That’s a tricky illustration to use in the context of these verses about sowing to bear a harvest of righteousness. You would correctly infer that I am using my mom’s petulance and her disregard for my grandfather’s instructions to illustrate how in our own petulance and disregard for God, we fail to grow what God seeks to plant within us.
As with my teenaged mom being enticed by my teenaged dad to go off on a joy ride, we may give only the most superficial appearance of obeying God, while running off to pursue our own desires. “There! I’ve done what God’s demanded of me; now I can go do what I really want to do.”
Well, that’s a correct though partial hearing of this illustration. My mom’s self-serving and self-justifying behavior would not yield the crop of corn my grandfather was hoping to see harvested for their family table.
The Scripture here in James chapter 3, verses 14 through 16, describe in vivid terms just this kind of behavior my mom was portraying that day. Verses 14 through 16 describe an attitude of appearing to be wise, or clever, but it is a superficial wisdom that cloaked at its heart bitterness and divisiveness and selfish ambition. Such false wisdom, says verse 15, “is not such as comes down from above [from God].” If left unaddressed and unchecked, verse 16 goes on to say this kind of so-called wisdom produces “disorder and every vile practice”.
The tricky part of this illustration comes, in where we see God in my little family story. If we assume that in this story, my grandfather, stands in for God, we will have steered ourselves off in a wrong direction as much as my mother ran off in her own wrong direction.
My grandfather was a stern man who evoked fear in his children. He was a man to be gotten around and avoided. The wisdom my
grandfather exercised over his family worked in the short-run.
Yes, you can meet your daughter out on the porch and banish her from the house until she’s picked up what she has scattered and planted it to your demanding satisfaction. You will get that crop of corn, but it will be a crop sown in bitterness and the fruit of bitterness lasts long and does not serve well for making a healthy family.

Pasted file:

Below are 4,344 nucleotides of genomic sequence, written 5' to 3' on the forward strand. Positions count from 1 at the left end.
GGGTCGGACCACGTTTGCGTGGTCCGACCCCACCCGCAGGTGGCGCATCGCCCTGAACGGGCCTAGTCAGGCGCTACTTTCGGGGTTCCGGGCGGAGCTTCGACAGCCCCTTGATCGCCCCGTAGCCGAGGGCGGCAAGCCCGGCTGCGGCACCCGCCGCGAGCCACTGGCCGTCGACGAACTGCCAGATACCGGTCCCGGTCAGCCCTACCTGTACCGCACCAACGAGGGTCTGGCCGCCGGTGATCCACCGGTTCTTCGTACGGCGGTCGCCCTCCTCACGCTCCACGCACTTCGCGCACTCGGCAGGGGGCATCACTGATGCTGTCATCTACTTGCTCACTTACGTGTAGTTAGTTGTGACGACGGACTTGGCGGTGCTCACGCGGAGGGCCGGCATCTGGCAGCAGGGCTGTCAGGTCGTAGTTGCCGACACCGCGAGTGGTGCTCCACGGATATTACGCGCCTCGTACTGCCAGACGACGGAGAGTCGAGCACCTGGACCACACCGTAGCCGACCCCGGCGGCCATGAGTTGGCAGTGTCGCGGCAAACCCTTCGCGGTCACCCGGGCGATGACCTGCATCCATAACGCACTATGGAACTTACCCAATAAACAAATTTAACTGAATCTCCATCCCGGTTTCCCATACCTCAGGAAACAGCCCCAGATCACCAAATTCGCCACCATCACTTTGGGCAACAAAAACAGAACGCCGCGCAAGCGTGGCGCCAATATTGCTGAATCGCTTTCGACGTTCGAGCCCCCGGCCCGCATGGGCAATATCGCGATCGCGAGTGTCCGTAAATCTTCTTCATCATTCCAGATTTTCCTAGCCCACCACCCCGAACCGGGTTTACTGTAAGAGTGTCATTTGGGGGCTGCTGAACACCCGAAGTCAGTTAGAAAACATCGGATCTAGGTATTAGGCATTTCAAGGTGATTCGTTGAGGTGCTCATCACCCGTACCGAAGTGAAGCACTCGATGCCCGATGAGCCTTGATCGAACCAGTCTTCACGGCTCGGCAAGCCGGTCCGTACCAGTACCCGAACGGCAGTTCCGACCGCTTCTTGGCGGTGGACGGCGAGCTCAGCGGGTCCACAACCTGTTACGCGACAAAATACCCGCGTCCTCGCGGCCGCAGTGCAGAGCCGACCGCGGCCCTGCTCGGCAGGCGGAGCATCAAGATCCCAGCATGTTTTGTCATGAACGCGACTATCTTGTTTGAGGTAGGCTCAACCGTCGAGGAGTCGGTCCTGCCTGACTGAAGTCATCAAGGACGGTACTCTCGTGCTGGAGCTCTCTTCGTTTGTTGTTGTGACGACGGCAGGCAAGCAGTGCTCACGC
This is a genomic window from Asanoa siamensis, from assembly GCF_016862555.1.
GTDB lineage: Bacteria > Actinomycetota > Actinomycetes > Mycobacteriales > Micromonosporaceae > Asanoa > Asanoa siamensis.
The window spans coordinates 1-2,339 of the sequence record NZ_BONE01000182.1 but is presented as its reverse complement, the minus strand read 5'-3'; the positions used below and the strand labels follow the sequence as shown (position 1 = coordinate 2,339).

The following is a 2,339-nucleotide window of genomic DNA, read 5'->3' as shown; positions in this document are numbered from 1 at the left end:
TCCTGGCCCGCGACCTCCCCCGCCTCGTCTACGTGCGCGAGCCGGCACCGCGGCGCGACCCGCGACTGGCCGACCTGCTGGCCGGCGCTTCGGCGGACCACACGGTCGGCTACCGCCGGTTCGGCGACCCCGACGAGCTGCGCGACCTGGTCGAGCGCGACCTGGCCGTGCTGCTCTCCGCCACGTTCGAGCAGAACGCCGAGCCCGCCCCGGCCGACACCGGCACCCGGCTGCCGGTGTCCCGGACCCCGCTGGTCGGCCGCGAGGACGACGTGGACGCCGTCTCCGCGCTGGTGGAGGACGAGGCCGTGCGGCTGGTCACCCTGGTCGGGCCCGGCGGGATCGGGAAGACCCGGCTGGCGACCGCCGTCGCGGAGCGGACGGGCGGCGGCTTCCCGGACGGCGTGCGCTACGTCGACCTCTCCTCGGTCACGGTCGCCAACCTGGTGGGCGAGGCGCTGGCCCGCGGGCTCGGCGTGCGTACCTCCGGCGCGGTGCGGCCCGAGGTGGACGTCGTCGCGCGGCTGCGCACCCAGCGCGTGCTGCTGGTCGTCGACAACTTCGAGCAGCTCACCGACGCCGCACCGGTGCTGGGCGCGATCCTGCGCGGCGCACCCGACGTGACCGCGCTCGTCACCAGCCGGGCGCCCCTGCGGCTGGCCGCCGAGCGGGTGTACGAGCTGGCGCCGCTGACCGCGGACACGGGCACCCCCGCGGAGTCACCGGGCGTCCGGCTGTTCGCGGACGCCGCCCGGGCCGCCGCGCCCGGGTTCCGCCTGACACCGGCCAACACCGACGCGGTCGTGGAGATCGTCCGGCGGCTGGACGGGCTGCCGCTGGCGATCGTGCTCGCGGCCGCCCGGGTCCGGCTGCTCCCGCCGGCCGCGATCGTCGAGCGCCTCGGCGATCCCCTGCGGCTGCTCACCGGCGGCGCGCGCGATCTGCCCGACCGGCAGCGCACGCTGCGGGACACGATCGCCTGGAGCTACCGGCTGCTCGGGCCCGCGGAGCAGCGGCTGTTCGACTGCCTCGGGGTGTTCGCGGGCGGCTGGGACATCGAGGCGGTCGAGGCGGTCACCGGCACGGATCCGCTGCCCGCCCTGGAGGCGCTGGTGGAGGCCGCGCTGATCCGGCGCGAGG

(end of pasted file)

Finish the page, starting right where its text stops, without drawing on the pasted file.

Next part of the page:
So, make no mistake, my grandfather’s wisdom in this illustration does not stand in for God’s wisdom. God’s wisdom, says verse 17, “the wisdom from above is first pure, then peaceable, gentle, open to reason, full of mercy and good fruits.”
No, the only difference between my grandfather’s wisdom and the wisdom of my teenaged mom on that day long ago, was the difference found in their positions of power relative to one another. He had the power to force her compliance on threat of being shut out of the house.
The Book of James is for the family of God. It is for the household of faith gathered together in Christ Jesus. This message of righteousness sown in peace by peacemakers is not about Christians relating to a secular, unbelieving world torn in conflict and blinded by false wisdom. This message was for the congregation, for their life together within the family of God.
James was writing to confront them with this question: what harvest are you cultivating among yourselves? What fruit will you bear as a church family?
James wrote to these first century Christians the message that God’s people always need: we must take hold of God’s wisdom for us. Verse 17 parses out the details of this wisdom from God, but then verse 18 brings it all back together under this rubric of peace: “the harvest of righteousness is sown in peace by those who are peacemakers”.
Righteous fruit which is of God is not Grant Wood’s “American Gothic” and it’s not Jonathan Edwards’ fiery sermons. Mash all that up together, and all the church has gotten for itself is an “American Gothic Horror Story” getting passed off as Gospel. So much of the American church lives today eating the fruit of that bitter harvest.
Righteous wisdom which is from above is not the stern fathers of the church, the stern mothers of the church, demanding their children go gather up their resources and plant the garden as they, the mothers and fathers, have prepared it to be sown.
Nor is righteous wisdom is not the daughters and sons of the church throwing aside the seed entrusted to them, appearing to follow through as their elders have so carefully prepared and instructed them, while really only seeking what pleases them.
My mother enjoyed a good ear of buttered corn-on-cob just as much as my grandfather did. In the same way, righteous wisdom knows that the sacred harvest which parent and child alike delight in is a harvest sown in peace because they are themselves, as with their Savior, are makers of peace.
We in this Christmas Season celebrate the coming of the Prince of Peace. Peacemaking is hard, sacrificial work for everybody concerned. We remind ourselves of that truth at least once a month here in our fellowship, as we are about to do now.
I invite you to look upon this table prepared before us. Behold the bread and the cup of our Lord’s Last Supper. Remember the Body and the Blood of the Prince of Peacemakers. Behold the Wisdom that is from above, sown in flesh and blood, to yield peace with God on earth among all who claim this wisdom for themselves.
Behold, the meaning of God’s righteousness.